In Lucas v. South Carolina Coastal Council, the United States Supreme Court established the premier categorical regulatory takings standard with certain limited exceptions. The Lucas rule establishes that private property owners are entitled to compensation for a taking under the Fifth Amendment Takings Clause when a government regulation “denies all economically beneficial or productive use of land.” Today, Lucas remains the controlling law on categorical regulatory takings. But in application, how much does Lucas still matter?

My review of more than 1,600 cases in state and federal court reveals only twenty-seven cases in twenty-five years in which courts found a categorical regulatory taking under Lucas. By percentage, that works out to a Lucas claim success rate of just 1.6 percent. This does not mean Lucas is unimportant, however. Rather, the paucity of successful Lucas claims itself tells a significant story about the importance of pleading takings claims. I contend that Lucas’ most enduring value is not its contribution to the positive law but rather its effect on how litigants shape their cases. A crucial aspect of the Lucas categorical regulatory takings analysis has been, and will continue to be, the problem of defining the denominator in the regulatory takings equation. My research suggests that Lucas’ holding incentivizes the private contractual agreements entered into by property owners to shrink the takings denominator and tilt the scales slightly in favor of the plaintiff. The ability of a property owner to reduce the denominator remains the loadstar for a Lucas case-winning strategy.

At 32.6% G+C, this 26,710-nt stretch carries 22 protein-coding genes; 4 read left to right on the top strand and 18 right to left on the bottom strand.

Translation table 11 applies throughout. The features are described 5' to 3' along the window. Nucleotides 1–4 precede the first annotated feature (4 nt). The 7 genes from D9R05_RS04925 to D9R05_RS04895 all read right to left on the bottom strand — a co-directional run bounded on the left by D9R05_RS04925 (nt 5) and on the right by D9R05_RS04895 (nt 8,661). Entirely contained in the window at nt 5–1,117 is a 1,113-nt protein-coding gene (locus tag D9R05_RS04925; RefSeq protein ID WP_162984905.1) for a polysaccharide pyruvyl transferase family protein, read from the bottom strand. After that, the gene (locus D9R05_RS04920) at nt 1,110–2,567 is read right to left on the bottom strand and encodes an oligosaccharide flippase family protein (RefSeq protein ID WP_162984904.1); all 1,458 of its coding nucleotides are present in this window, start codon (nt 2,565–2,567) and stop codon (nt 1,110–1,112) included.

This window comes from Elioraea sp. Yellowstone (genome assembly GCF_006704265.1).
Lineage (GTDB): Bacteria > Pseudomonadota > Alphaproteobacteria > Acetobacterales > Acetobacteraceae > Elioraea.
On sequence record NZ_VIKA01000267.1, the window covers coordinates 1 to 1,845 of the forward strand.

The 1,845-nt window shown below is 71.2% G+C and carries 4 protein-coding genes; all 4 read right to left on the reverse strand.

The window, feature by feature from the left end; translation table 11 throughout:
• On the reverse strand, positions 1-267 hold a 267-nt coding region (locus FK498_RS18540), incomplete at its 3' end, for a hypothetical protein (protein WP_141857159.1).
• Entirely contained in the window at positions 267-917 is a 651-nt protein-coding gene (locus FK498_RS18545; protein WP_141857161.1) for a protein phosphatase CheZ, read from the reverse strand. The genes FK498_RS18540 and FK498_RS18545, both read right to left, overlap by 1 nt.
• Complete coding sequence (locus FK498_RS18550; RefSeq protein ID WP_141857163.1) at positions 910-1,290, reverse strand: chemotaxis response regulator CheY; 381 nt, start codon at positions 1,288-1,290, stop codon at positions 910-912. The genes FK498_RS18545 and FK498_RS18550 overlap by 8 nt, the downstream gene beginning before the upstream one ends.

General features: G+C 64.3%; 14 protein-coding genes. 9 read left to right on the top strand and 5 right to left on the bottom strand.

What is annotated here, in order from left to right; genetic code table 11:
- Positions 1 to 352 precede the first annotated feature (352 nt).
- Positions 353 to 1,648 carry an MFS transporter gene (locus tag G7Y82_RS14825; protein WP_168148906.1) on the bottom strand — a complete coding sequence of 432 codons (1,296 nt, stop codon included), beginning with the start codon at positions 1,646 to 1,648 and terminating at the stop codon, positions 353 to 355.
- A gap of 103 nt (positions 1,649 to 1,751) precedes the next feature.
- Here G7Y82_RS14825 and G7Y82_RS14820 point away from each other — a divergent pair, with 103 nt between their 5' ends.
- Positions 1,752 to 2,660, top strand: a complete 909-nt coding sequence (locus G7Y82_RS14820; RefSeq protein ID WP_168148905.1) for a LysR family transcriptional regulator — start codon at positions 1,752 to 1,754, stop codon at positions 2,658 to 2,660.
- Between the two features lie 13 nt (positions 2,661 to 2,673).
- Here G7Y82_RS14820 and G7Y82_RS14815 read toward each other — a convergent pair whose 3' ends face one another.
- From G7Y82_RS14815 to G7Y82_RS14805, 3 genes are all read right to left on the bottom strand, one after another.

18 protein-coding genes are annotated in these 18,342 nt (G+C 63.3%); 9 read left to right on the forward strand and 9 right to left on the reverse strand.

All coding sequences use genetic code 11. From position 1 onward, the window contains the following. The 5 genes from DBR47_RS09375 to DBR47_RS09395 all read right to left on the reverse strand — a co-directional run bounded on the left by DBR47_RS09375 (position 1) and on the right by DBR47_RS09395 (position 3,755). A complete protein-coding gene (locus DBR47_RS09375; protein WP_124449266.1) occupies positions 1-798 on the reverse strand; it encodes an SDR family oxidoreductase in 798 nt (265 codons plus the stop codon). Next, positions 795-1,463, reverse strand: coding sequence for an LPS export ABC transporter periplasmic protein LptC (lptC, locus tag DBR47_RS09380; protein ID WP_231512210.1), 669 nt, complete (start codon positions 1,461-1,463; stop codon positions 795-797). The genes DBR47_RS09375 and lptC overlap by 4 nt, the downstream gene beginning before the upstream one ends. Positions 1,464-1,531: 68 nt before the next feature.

This is important for not only theorists but also for practitioners to know — those who litigate and conduct transactions in Lucas’ shadow.

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